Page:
since It left the House, will be appointed
by President Frye and Speaker Cannon.
The conferees from the Senate will
doubtless be Senators Allison, Hale and
Cockrell and those from the House will be
headed by Chairman Hemenway of the
Appropriations Committee. It will prob
ably take at least two days for the con
ferees to agree and concur In all of the
amendments added In the Senate.
The object of Mr. Tawney's bill is to
hae the House committee thoroughly con
versant with the amendment providing for
the loan so that when the bill comes back
from the Senate the delay of having the
amendment referred to committee may be
avoided and the final passage of the bill
facilitated.
CALL ON PRESIDENT.
In the afternoon President Francis and
part calledt the White House and paid
their respects to President Roosevelt.
In his speech to-day Mr. Francis re
viewed eery feature of the enterprise at
length. In acreage, he said, it equaled the
Chicago, Buffalo and Paris expositions
combined. Foreign Governments had ap
propriated a total of 17,500000 for their
buildings and exhibits. The States and
Territories have appropriated an aggre
gate of 7.O0O,CCO.
He said the estimate of J15.000.000 as the
cost of the exhibition had been found to
be decidedly too low. Chicago had ex
pended 5:2.000.000 before opening; the gates.
With the loan now asked the Exposition
would, he said, represent an expenditure
of J19.CO0.00O.
The increased cost of labor, as compared
with this Item of expense at the Chicago
exposition, he said, amounted to at least
25 per cent. Labor is 50 per cent of the
co3t of therExposltion. and this increase
alone amounted to at least J2,MO,000.
President Francis estimated that the Ex
position would have an attendance of 30,
000,000. which, with an admission fee of SO
cents, would be, he said, ample security for
the loan desired.
LEADING TOPICS
t
m-DAY'S REPUBLIC.
GRAIN CLOSED: ST. LOUIS-MAT
WHEAT S.7XSSCC ASKED: MAY CORN
9c. CHICAGO MAY WHEAT Wjc
ASKED: MAY CORN COHc BID.
THE SUN RISES THIS MORNING AT
7.-08 AND SETS AT 5:22. THE MOON
RISES AT 6:56.
WEATHER IDICATIOS.
For St. LonU and Vicinity Partly
cloudy and mocli warmer weather
Tnexdnyi fresh to brisk "westerly
-n-lads.
For Missouri Partly cloudy Toes
day i colder la -nest nnd warmer In
enst. Wednesday fairt colder In east.
For. Illinois Fair and nllfrhtly
wanner Tnrsday, followed by snow
In north. Wednesday fnlri colder.
For Arkansas Fair and colder
Tuesday-. Wednesday fair.
For East Texas Fair Tuesday.
Wednesdny fnlrt colder In north.
For West Texas Fair Tnesdayi
colder In Pnnhaadle. Wednesday
(air.
Page. '
1. Francis's Frank Words Win Friends
for Loan.
2. Work Begun on Fair Barracks.
Famous Irish Bard Will Play at Fair.
3. Democrats Will Talk Convention.
Sherman Keeps His Promise.
4. Brown Heirs Lose Fight.
Woman Foils Purse Thief.
5. Combine to Raise Price of Board.
New' Grand Jury to Probe Grafting.
German Column in Deadly Peril.
Roosevelt Says "Hello. Bat."
6. Dusky Lucky to Beat Claremont
7. East Side News.
Posse Captures Prisoner Who Shot
Detective Fahey.
8. Editorial.
The Stage.
9. Society Happenings.
Minister Criticises Lady Board Mem
bers Sheriff Dickmann Raises Salaries.
10. Republic "Want" Ads.
Birth. Marriage and Death Records.
New Corporations.
11. Rooms for Rent Ads.
12. The Railroads.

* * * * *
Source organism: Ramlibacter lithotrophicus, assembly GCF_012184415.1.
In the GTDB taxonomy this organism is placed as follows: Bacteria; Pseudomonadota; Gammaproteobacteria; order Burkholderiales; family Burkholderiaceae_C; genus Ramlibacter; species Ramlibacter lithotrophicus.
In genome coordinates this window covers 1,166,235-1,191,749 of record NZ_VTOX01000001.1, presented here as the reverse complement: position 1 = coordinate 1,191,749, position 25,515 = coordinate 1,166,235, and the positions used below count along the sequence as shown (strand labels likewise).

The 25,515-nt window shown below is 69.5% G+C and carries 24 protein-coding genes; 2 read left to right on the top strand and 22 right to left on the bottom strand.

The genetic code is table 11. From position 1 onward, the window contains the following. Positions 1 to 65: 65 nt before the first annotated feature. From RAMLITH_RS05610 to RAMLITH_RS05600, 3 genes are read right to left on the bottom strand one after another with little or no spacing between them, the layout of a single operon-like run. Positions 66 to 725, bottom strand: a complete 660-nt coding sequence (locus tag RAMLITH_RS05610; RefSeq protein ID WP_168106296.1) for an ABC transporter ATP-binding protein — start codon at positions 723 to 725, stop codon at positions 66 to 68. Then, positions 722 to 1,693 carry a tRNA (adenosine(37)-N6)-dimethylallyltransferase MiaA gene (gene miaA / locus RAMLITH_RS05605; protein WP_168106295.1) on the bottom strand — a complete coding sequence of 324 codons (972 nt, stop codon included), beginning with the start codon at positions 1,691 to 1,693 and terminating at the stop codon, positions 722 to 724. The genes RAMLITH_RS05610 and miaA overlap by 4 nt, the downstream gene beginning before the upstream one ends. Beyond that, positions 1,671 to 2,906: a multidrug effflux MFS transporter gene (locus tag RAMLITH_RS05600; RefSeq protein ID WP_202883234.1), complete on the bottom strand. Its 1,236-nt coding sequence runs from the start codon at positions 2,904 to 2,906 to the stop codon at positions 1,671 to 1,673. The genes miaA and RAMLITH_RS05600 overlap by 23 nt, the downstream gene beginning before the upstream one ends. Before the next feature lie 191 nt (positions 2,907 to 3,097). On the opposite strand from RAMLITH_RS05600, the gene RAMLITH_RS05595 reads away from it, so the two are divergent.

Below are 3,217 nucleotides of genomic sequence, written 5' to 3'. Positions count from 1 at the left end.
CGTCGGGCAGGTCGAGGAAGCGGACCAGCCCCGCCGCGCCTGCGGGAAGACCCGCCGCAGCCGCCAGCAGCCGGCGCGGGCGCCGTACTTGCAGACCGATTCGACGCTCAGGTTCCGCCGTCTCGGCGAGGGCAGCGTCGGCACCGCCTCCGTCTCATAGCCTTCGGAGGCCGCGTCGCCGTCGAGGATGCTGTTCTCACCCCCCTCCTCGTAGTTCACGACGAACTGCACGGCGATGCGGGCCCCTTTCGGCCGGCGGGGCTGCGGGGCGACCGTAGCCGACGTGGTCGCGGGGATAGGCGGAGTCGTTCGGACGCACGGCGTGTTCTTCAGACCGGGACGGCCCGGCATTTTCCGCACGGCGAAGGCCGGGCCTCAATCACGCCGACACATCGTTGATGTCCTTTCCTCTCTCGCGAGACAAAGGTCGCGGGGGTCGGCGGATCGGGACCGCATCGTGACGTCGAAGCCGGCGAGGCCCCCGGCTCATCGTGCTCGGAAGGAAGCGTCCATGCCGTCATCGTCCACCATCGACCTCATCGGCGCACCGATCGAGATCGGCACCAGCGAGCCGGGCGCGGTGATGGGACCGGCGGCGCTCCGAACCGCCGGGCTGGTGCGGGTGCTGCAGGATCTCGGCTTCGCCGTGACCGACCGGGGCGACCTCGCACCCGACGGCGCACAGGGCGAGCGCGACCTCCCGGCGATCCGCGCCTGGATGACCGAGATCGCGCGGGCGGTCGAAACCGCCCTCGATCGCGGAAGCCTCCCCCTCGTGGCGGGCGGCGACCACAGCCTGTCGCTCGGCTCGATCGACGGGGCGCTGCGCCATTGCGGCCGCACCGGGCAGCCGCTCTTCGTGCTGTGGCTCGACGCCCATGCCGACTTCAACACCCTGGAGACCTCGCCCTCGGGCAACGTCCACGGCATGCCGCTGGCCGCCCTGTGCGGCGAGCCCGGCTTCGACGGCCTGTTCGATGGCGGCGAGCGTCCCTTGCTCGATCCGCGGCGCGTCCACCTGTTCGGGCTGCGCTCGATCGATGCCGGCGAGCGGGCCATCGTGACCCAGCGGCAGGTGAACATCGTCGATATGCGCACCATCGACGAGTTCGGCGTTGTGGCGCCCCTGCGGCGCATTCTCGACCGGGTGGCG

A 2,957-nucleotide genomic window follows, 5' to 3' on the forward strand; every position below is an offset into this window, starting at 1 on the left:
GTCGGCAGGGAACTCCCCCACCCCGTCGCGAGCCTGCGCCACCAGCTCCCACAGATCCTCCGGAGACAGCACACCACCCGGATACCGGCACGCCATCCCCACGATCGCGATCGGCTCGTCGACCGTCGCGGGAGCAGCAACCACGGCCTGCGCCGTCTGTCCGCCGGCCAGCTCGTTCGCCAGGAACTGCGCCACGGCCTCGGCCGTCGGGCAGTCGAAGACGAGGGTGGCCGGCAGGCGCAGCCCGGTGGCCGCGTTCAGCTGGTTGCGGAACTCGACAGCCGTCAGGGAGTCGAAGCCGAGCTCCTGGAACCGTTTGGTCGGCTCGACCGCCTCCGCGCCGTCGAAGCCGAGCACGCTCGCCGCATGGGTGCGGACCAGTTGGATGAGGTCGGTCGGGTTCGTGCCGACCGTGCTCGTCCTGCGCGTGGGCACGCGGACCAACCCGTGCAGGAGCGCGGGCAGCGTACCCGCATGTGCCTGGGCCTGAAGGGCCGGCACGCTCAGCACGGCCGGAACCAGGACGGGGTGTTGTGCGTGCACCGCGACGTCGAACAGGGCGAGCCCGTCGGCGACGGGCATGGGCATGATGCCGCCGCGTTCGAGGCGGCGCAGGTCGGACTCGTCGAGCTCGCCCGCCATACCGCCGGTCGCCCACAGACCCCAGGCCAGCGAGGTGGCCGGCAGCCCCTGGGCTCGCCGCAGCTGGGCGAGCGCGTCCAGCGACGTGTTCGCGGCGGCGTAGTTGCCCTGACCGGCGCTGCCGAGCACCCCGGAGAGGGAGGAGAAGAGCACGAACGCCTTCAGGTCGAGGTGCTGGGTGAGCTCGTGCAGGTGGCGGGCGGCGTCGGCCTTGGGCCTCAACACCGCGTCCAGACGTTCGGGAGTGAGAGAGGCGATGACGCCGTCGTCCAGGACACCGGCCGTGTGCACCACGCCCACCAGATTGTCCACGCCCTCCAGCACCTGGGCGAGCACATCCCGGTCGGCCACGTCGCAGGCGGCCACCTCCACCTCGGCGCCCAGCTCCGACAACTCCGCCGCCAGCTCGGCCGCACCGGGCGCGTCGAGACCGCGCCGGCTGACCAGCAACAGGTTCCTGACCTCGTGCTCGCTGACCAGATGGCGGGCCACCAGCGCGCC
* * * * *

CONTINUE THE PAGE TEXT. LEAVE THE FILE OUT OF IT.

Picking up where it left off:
River News.
Llvc-Etock Markets.
13. Handful of Securities Interests Wall
Street
Transit Shares Firm.
Wheat Gains Strength in Chicago.
Summary of St. Louis Markets.
14. Colorado Fuel to Issue Bonds.
Church to Direct Fair Visitors.
Elect Board of Directors.
Blair Children Ask Court for Protec-
tlon.
Opens Omaha Exchange.
Largest Coaling Plant In the World.
OBELL REFUSES
OP
WILLIAM ZIEGLER.
Decide That Baking Powder
Magnate Is Not a Fugitive
From Justice, Under
the Law.
EVIDENCE ALSO IS LACKING.
Attorney General Cuneen Says
There Is Nothing to Show
ZiegleFs Presence in
Missouri.
FAULT FOUND WITH CHARGES.
Indictment on Charge of Bribery
Does Not Agree in Dates
Named With Dates Dis
cussed in Testimony.
Alt any. N. T., Feb. 1 Governor Odell,
upon the adUce of Attorney General
Cuneen. has decided that he will not honor
tl.c requisition of Governor Dockery of
Missouri, demanding the extradition of
William Zlegler of New York City upon
an Indictment charging him with bribery
In connection with the baking-powder
legislation in the Missouri Legislature In
the se."on of 1901.
The grounl upon which the refusal is
based Is that Mr. Zlegler Is not "a fugl-
WILLIAM ZIEGLER.
tive from Justice-' within the meaning of
the law, and that th-re is no evidence to
."how that hp was in the State of Missouri
In tho month of March, 1901, "when, it is
claimed, the crime was committed
EVIDENCE OF ALIBI.
"On the other hand," says Mr. Cuneen,
"seven witnesses are produced whose ei
dence is claimed to establish the presence
of Mr. Zelglgr In the City of New York
on the 13th, 19th, 20th and 21st dajs of
March, 1901."
It is, he sas, a question of fact for the
executive to determine. He adds:
"If the actual presence of Mr. Zeigler
in the State of Missouri at the time when
the offense Is alleged to have been com
mitted Is not established to your satisfac
tion, a warrant for his arrest and delivery
to an agent of that State should not Issue.
If the facts be determined against him, he
is a fugitive from Justice, and the duty of
the executive to surrender him to the de
manding State is Imperative."
Attorney General Cuneen, after citing
the law, sajs:
FUGITIVE DEFINED.
"It Is evident that a mere absence from
a State is not sufficient to warrant a
holding that a person has fled from that
State. Before one can be said to flee
from a State he must first have been in
the State from which he is said to have
fled.
"The difficulties with the contention of
the'Missourl authorities that the fixing of
the dates of agreement as the 7th or 8th
of January. 1901. brings Mr. Zeigler's case
within the law- are, first, that the date Is
not within the time fixed by the Indict
ment, as the time of the commission of